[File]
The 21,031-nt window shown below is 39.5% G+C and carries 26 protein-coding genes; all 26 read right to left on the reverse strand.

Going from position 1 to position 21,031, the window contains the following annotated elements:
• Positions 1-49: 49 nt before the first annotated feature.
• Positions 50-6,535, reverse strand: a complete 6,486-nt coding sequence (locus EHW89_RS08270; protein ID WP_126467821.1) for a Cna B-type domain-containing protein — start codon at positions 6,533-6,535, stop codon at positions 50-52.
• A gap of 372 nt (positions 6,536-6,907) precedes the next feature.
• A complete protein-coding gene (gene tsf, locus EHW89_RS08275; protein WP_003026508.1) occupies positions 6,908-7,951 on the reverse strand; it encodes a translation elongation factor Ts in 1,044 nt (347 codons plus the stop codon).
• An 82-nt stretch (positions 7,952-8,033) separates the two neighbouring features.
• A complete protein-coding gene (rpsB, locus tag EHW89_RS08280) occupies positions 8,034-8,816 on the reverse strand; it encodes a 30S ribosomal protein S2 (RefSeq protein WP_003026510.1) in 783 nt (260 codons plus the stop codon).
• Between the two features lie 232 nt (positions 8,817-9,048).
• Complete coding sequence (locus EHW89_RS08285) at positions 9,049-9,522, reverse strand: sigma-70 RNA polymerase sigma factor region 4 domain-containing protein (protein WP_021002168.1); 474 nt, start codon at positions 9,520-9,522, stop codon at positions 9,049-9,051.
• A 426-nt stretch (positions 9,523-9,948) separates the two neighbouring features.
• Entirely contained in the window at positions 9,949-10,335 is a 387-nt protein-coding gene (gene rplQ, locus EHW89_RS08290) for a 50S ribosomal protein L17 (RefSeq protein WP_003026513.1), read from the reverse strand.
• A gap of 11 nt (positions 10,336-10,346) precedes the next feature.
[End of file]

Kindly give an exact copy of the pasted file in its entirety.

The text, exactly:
The 21,031-nt window shown below is 39.5% G+C and carries 26 protein-coding genes; all 26 read right to left on the reverse strand.

Going from position 1 to position 21,031, the window contains the following annotated elements:
• Positions 1-49: 49 nt before the first annotated feature.
• Positions 50-6,535, reverse strand: a complete 6,486-nt coding sequence (locus EHW89_RS08270; protein ID WP_126467821.1) for a Cna B-type domain-containing protein — start codon at positions 6,533-6,535, stop codon at positions 50-52.
• A gap of 372 nt (positions 6,536-6,907) precedes the next feature.
• A complete protein-coding gene (gene tsf, locus EHW89_RS08275; protein WP_003026508.1) occupies positions 6,908-7,951 on the reverse strand; it encodes a translation elongation factor Ts in 1,044 nt (347 codons plus the stop codon).
• An 82-nt stretch (positions 7,952-8,033) separates the two neighbouring features.
• A complete protein-coding gene (rpsB, locus tag EHW89_RS08280) occupies positions 8,034-8,816 on the reverse strand; it encodes a 30S ribosomal protein S2 (RefSeq protein WP_003026510.1) in 783 nt (260 codons plus the stop codon).
• Between the two features lie 232 nt (positions 8,817-9,048).
• Complete coding sequence (locus EHW89_RS08285) at positions 9,049-9,522, reverse strand: sigma-70 RNA polymerase sigma factor region 4 domain-containing protein (protein WP_021002168.1); 474 nt, start codon at positions 9,520-9,522, stop codon at positions 9,049-9,051.
• A 426-nt stretch (positions 9,523-9,948) separates the two neighbouring features.
• Entirely contained in the window at positions 9,949-10,335 is a 387-nt protein-coding gene (gene rplQ, locus EHW89_RS08290) for a 50S ribosomal protein L17 (RefSeq protein WP_003026513.1), read from the reverse strand.
• A gap of 11 nt (positions 10,336-10,346) precedes the next feature.